Examples of psychological abuse by caregivers, friends, or even family:

• Screaming or yelling;
• Intimidation via threat of punishment;
• Isolation from family, friends, or other social activities;
• Verbal abuse such as harassment, name-calling, embarrassment, and cursing; and
• Punishment, or threat of punishment, using terror or confinement (tied to a bed/chair for long periods of time or locked in a closet).

What are some signs that an abused elderly person might display?

• Changes in sleeping or eating habits;
• Low self esteem;
• Feelings of defeat, hopelessness, or fear;
• Unusual mood swings;
• Isolation from usual groups and activities;
• Expressions of self-inflicted hurt or attempted suicide;
• Avoiding eye contact; and • Avoiding talking about possible abuse or the abusive caregiver.

Elder abuse and elder neglect often go hand in hand. Neglect can be both physical and psychological, both of which are incredibly emotionally damaging to the elderly adult. For example, an abusive caregiver might refuse to respond to calls for help, or provide routine physical care, leaving the senior feeling fearful, helpless, and abandoned. Seniors are especially vulnerable to this type of abuse and neglect due to their deteriorated mental and/or physical state, total dependence on a caregiver, fear of abandonment and the perception of a lack of resources needed to seek help. It’s this vulnerability that makes it so important for suspected psychological abuse to be reported immediately.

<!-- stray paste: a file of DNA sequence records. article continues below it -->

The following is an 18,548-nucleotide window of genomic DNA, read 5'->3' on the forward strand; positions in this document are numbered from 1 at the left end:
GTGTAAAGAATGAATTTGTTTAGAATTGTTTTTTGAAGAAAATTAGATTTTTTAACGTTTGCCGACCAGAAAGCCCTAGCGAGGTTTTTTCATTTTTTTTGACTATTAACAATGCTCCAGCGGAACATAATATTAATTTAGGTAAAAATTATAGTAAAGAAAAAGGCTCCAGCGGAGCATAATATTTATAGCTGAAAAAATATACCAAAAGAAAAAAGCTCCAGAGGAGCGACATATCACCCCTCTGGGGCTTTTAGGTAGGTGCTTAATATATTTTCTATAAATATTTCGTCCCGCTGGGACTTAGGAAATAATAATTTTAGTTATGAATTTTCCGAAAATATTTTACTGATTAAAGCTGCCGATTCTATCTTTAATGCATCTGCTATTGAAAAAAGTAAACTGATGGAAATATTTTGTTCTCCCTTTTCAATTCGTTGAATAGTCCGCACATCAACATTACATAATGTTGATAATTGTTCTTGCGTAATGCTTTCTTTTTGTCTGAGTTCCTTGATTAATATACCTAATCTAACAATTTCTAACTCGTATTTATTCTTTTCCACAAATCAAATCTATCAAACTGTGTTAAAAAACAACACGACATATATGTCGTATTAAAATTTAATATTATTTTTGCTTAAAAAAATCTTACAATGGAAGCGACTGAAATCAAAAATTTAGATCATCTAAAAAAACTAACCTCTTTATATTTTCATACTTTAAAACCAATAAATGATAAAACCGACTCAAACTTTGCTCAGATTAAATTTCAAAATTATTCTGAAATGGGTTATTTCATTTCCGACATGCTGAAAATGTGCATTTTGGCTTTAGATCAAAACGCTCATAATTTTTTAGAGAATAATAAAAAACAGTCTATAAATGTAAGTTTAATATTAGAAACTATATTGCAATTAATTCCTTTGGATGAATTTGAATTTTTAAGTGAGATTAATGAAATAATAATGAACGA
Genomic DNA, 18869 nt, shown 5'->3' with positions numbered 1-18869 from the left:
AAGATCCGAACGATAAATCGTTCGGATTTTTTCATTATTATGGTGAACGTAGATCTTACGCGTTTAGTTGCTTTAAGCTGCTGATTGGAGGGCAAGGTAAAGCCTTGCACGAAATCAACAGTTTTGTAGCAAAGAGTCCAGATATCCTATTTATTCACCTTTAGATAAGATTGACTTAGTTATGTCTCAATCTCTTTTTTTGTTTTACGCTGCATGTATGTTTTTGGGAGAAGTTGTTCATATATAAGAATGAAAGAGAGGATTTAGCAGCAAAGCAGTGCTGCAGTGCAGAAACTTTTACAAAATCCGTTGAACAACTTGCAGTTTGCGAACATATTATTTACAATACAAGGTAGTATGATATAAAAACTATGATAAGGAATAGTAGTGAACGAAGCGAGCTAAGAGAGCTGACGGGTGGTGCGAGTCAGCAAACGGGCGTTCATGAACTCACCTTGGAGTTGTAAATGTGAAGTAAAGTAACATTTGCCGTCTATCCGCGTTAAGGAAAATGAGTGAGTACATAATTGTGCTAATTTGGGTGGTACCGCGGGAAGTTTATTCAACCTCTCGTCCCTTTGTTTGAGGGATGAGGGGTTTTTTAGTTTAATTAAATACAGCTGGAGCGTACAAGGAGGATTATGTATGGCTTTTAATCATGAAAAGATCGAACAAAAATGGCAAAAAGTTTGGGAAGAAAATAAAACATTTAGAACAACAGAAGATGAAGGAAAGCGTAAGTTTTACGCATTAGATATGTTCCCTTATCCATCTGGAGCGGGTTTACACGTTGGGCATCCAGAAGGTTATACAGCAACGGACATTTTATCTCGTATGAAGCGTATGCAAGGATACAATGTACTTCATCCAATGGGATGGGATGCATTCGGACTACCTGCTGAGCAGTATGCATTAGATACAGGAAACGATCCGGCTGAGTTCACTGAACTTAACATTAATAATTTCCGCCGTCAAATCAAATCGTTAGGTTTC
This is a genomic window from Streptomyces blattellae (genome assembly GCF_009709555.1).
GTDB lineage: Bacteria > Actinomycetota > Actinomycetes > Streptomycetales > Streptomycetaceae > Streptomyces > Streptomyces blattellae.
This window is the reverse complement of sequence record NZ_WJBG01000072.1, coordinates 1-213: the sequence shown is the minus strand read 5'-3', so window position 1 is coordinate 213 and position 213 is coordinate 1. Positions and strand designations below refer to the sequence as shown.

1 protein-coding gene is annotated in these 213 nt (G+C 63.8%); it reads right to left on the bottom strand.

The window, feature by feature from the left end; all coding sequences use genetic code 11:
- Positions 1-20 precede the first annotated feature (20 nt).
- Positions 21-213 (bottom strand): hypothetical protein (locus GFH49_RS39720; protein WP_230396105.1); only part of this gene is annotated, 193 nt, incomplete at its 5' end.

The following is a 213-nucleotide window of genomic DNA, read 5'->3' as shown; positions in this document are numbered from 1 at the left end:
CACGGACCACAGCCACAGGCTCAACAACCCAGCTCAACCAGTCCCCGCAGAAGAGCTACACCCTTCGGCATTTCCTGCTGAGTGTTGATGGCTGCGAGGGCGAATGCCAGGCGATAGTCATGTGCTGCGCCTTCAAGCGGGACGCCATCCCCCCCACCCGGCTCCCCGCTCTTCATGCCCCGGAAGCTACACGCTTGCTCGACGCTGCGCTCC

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Psychological abuse, also referred to as emotional abuse, can be difficult to notice at first glance. The damage often reveals itself in the form of changed behavior, as opposed to physical bruises and marks. It’s important to know that abuse can happen anywhere the elderly person resides, even in a nursing home or other long-term care facility, and can be sustained by any type of caregiver (paid, unpaid; professional, amateur). The National Center on Elder Abuse (NCEA), directed by the U.S. Administration on Aging, states, “most cases of elder abuse are perpetrated by known and trusted others, particularly family members (including children, spouses, and others).”

Examples of psychological abuse by caregivers, friends, or even family:

• Screaming or yelling;

An investigation by ABC 10 in Sacramento has unveiled that powerful tranquilizers are being over prescribed to nursing home residents who are diagnosed with dementia. In fact, studies by the Centers for Medicare and Medicaid Services in conjunction with the Government Accountability Office (GAO) show that 33% of elders in nursing homes, who are diagnosed with dementia are actually prescribed antipsychotic medication, in spite of the fact that the FDA has warned that certain types of these drugs can prove fatal to elders. Death is most often the result of heart failure/cardiac disorders.

All the same, the data from those studies shows that these powerful drugs are far too often prescribed when they are not warranted. This practice, known as chemical restraint, or over-drugging of elders in nursing homes in California is a form of abuse, and is illegal.
Chemical restraining of elders is most often done to sedate residents, but in worst cases has been utilized as a means of punishing and/or intentionally abusing elders.

Symptoms that an elder is being over-drugged, or prescribed an anti-psychotic inside a California nursing home include:

*Extreme lethargy, sleepiness, and/or confusion.

*Noticeable and extreme behavioral changes.

*Sudden unexplained changes in overall health.

Elder abuse in California is both a criminal and civil offense. Criminal elder abuse describes the willful infliction of physical or emotional suffering on an elder. Civil elder abuse includes any physical or financial abuse, neglect, or abandonment resulting in physical or mental harm.